The Growing Backlash Against Automated Cheating Detectors

from the but-for-a-good-reason dept

It's been nearly four years since we wrote about students and parents being upset that online services that check student homework for plagiarism were also uploading and storing a copy of every paper they checked. It got to the point, earlier this year, that at least one university banned the use of Turnitin, one of the most popular services in this field. It seems that the student rebellion against such tools is growing, as many more students are questioning the legality of such tools, and asking their schools to stop using them. They're not just upset about the uploads, but about the assumption of guilt. While there clearly is plenty of plagiarism to go around, that doesn't mean this is the right solution to it. It's often easy to just throw technology at a problem, but it's worth recognizing that doing so always raises unexpected issues -- and those issues may not be technological on their own, but legal and cultural issues. It seems like many of the schools who jumped on the Turnitin bandwagon didn't spend much time thinking about those additional consequences, and are now facing student anger because of it.

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  1. identicon
    Cleverboy, 24 Sep 2006 @ 4:31pm

    Re: From a Student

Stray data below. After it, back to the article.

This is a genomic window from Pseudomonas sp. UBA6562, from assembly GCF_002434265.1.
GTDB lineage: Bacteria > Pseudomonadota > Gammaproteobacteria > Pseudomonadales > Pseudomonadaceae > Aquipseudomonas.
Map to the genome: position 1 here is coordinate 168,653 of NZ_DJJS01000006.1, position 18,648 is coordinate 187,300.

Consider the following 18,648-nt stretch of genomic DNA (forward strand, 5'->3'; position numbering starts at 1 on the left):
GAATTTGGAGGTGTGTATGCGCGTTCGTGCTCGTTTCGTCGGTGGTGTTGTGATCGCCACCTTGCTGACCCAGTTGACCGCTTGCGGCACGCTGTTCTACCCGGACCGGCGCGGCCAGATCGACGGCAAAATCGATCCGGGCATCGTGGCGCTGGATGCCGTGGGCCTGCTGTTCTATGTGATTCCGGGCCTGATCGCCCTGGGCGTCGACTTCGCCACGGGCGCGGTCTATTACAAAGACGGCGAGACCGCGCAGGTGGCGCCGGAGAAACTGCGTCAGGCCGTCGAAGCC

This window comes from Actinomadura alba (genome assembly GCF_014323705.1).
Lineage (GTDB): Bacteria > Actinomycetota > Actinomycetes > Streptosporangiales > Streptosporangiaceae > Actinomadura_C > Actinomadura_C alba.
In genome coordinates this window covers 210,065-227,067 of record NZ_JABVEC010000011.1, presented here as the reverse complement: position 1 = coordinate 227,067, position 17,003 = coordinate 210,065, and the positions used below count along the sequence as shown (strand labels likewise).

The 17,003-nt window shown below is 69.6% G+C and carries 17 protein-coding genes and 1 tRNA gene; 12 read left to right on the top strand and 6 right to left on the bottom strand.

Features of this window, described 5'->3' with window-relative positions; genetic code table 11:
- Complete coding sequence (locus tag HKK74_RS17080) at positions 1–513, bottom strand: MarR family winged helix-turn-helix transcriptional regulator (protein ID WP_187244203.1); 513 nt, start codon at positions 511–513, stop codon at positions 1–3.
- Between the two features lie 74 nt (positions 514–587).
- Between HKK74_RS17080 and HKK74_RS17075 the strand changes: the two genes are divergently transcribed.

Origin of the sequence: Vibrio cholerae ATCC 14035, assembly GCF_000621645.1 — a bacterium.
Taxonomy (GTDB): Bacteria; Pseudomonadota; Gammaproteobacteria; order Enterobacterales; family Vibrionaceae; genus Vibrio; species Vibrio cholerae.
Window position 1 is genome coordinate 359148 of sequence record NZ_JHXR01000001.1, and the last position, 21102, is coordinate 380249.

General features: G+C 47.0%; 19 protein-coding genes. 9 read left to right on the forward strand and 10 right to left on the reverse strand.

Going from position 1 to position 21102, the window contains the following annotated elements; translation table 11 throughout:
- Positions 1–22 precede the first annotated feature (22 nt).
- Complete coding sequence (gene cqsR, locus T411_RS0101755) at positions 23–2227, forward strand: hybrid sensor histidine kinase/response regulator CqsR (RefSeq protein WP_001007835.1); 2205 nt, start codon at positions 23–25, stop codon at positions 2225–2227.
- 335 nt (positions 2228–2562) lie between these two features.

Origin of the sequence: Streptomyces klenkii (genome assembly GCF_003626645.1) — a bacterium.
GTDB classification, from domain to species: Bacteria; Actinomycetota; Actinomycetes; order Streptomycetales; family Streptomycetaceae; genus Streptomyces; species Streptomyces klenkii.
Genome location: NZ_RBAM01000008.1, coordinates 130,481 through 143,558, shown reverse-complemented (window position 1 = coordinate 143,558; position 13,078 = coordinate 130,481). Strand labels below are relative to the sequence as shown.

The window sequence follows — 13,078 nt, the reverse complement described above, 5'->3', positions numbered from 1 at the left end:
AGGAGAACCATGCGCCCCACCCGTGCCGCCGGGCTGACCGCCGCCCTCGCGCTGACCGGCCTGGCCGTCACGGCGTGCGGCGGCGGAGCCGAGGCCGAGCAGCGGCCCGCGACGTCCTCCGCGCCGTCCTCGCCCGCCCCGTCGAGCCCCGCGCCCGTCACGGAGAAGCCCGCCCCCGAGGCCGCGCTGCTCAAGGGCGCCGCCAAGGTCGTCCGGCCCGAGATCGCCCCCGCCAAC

"This seems no more legitimate a case or complaint than those suing McDonald's because they're overweight. How many honest students do you think are really complaining? None." - RiskyMethodz

    Got nothing but "Amens" over hear. Looking at the Slashdot story, I'm happy CmdrTaco's posting seems to have the same opinion too. I saw the headline topic first at Techdirt, and I've been scratching my head wondering if I was missing something.

    I'm generally the guy not being fussed over DRM either, so I'm used to disagreeing with the masses, but unlike DRM, there are teachers and honest students with a stake on what's happening, so they're much more vocal. VH1 just tried to get me to download a DRM "license" in order to watch a playlist, and I bailed. I'll never use the site again. Seems simple to me. I just used Audacity to record an audio stream into an Mp3 from my soundcard. Seems DRM-able to me.

    Half the time, I think people complain way too much. I was listening to Buzz Out Loud yesterday, and I sware that show is starting to grate on my nerves with all the "snarky".

    The world's gone mad. Let's sue all the people trying to vie for some measure of integrity, so we can have a decidedly "Atlas Shrugged" global event. I'm with Francisco and John.

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